Travel restrictions mean children with cancer can’t seek hospital care in time
More than 28,000 children died from cancer in sub-Saharan Africa amid the novel coronavirus disease (COVID-19) pandemic in 2020, according to the World Health Organization (WHO) regional office.
“We estimate that more than 28,000 children died of cancer in sub-Saharan Africa in 2020. This is truly heartbreaking as childhood cancers are curable if detected early and comprehensive care provided,” said Jean-Marie Dangou, non-communicable diseases programme coordinator, WHO regional office.
Daniel McKenzie, a board member of Childhood Cancer International, a non-profit, said:
“COVID-19 affected treatment of children with cancer as they need to travel a lot — every month for up to two-three years — to seek it. Travel restrictions meant that many failed to reach hospital on time.”
A significant backlog in screening and treatment for COVID-19 likely led to delayed diagnoses and treatment and a significant increase in the number of avoidable cancer deaths, according to Cancer Control 2020 Survey.
According to the survey:
Cancer survival rate among children in Africa is around 20 per cent; it is over 80 per cent in high-income countries.
Early diagnosis improves chances of survival; WHO stressed that significant improvement can be made in the lives of children with cancer by identifying the disease early on and avoiding delays in care.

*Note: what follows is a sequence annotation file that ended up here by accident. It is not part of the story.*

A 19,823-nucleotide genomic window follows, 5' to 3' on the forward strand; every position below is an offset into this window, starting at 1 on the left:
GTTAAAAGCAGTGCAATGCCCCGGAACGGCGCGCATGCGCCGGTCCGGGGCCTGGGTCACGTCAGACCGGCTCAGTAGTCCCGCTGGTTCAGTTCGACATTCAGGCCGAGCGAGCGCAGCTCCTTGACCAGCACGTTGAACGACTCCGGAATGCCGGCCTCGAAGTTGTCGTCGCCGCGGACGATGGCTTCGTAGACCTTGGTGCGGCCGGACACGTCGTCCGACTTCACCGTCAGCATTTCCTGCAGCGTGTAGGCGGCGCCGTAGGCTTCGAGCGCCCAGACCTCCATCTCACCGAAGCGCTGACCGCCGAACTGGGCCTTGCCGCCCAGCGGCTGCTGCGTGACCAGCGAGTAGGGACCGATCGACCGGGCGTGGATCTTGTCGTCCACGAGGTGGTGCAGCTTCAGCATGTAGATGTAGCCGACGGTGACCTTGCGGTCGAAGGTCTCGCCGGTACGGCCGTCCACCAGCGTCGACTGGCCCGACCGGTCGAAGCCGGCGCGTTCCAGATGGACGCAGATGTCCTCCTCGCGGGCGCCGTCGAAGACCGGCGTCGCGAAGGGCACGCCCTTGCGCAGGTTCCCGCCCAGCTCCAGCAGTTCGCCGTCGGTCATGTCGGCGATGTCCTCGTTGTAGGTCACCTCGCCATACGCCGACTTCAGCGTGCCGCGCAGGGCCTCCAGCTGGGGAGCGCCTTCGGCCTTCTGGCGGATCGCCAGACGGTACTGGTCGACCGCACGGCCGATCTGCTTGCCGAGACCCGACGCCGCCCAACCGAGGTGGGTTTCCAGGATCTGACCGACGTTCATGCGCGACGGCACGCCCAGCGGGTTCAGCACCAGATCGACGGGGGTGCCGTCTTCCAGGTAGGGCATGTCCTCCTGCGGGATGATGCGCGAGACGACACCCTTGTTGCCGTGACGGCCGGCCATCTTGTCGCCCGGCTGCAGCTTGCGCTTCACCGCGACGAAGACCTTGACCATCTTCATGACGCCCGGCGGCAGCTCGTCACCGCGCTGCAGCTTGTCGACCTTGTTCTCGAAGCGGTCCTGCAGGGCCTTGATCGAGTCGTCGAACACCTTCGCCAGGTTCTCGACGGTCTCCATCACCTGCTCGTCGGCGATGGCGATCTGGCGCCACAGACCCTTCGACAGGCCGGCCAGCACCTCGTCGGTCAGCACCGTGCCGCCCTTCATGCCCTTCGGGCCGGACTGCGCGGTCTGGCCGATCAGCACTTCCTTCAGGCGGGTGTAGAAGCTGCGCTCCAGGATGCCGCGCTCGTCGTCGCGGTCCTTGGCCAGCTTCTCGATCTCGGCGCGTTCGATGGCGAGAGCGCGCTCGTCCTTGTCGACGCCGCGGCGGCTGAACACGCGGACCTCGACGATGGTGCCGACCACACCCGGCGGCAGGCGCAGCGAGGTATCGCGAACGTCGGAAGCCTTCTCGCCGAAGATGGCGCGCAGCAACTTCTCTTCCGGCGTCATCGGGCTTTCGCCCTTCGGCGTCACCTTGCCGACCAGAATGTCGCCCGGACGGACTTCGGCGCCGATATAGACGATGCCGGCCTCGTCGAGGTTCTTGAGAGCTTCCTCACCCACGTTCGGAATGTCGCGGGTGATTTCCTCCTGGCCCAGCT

As many as 1,200 children under 15 in Ghana are estimated to develop cancer annually.
Only 20-30 per cent children receive cancer treatment in Ghana, mainly because of high costs of care. In Ghana, cancer treatment is not covered under the National Health Insurance Scheme. The average cost to treat a child with cancer is about $1,000; it can go up to $7,000 for leukaemia.
A review of cancer clinical trials in Africa found that only 20 of 54 African countries surveyed hosted clinical trials for children with cancer. A majority of such trials were carried out only in four African countries: Egypt, South Africa, Algeria and Kenya.
In 2018, the WHO announced Global Initiative for Childhood Cancers, which aims to achieve a survival rate of 60 per cent among children with cancer. It aims to reduce suffering from cancer for all children by 2030.
Ghana, Morocco, Senegal and Zambia were selected to support its implementation.
But lack of data is a hindrance for addressing the burden of childhood cancer. To WHO has called for robust childhood cancer data systems for driving continuous improvements in the quality of care and informing policy decisions.
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